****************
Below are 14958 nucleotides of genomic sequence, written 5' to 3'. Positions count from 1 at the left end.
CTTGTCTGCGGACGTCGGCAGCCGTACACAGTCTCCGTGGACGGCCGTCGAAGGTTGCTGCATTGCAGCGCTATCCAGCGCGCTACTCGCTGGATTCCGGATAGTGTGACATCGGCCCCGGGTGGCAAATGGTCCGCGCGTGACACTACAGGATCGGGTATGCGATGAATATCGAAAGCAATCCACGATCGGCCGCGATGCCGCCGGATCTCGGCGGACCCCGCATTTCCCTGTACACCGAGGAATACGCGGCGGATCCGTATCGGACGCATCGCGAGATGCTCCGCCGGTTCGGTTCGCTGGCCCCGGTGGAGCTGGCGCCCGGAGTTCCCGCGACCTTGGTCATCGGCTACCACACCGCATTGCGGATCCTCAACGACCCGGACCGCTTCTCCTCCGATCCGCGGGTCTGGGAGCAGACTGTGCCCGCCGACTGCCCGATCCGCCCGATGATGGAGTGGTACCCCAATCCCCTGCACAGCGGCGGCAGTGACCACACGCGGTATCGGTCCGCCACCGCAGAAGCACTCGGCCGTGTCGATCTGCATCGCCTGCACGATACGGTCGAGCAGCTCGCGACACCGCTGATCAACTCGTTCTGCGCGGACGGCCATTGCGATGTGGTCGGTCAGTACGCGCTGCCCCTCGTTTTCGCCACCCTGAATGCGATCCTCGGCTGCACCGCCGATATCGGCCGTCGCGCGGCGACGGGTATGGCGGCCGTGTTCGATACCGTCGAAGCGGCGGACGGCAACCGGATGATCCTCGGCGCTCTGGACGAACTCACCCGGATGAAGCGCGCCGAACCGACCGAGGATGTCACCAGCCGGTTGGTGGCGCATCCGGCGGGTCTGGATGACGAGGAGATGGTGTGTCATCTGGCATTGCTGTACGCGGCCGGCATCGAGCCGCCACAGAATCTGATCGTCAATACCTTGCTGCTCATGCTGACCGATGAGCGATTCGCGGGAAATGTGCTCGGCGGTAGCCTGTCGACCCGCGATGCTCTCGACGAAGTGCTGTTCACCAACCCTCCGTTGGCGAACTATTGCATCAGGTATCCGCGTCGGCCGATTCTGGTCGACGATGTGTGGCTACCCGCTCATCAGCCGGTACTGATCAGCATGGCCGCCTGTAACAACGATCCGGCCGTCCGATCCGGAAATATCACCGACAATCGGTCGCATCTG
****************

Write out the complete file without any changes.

Below are 14958 nucleotides of genomic sequence, written 5' to 3'. Positions count from 1 at the left end.
CTTGTCTGCGGACGTCGGCAGCCGTACACAGTCTCCGTGGACGGCCGTCGAAGGTTGCTGCATTGCAGCGCTATCCAGCGCGCTACTCGCTGGATTCCGGATAGTGTGACATCGGCCCCGGGTGGCAAATGGTCCGCGCGTGACACTACAGGATCGGGTATGCGATGAATATCGAAAGCAATCCACGATCGGCCGCGATGCCGCCGGATCTCGGCGGACCCCGCATTTCCCTGTACACCGAGGAATACGCGGCGGATCCGTATCGGACGCATCGCGAGATGCTCCGCCGGTTCGGTTCGCTGGCCCCGGTGGAGCTGGCGCCCGGAGTTCCCGCGACCTTGGTCATCGGCTACCACACCGCATTGCGGATCCTCAACGACCCGGACCGCTTCTCCTCCGATCCGCGGGTCTGGGAGCAGACTGTGCCCGCCGACTGCCCGATCCGCCCGATGATGGAGTGGTACCCCAATCCCCTGCACAGCGGCGGCAGTGACCACACGCGGTATCGGTCCGCCACCGCAGAAGCACTCGGCCGTGTCGATCTGCATCGCCTGCACGATACGGTCGAGCAGCTCGCGACACCGCTGATCAACTCGTTCTGCGCGGACGGCCATTGCGATGTGGTCGGTCAGTACGCGCTGCCCCTCGTTTTCGCCACCCTGAATGCGATCCTCGGCTGCACCGCCGATATCGGCCGTCGCGCGGCGACGGGTATGGCGGCCGTGTTCGATACCGTCGAAGCGGCGGACGGCAACCGGATGATCCTCGGCGCTCTGGACGAACTCACCCGGATGAAGCGCGCCGAACCGACCGAGGATGTCACCAGCCGGTTGGTGGCGCATCCGGCGGGTCTGGATGACGAGGAGATGGTGTGTCATCTGGCATTGCTGTACGCGGCCGGCATCGAGCCGCCACAGAATCTGATCGTCAATACCTTGCTGCTCATGCTGACCGATGAGCGATTCGCGGGAAATGTGCTCGGCGGTAGCCTGTCGACCCGCGATGCTCTCGACGAAGTGCTGTTCACCAACCCTCCGTTGGCGAACTATTGCATCAGGTATCCGCGTCGGCCGATTCTGGTCGACGATGTGTGGCTACCCGCTCATCAGCCGGTACTGATCAGCATGGCCGCCTGTAACAACGATCCGGCCGTCCGATCCGGAAATATCACCGACAATCGGTCGCATCTG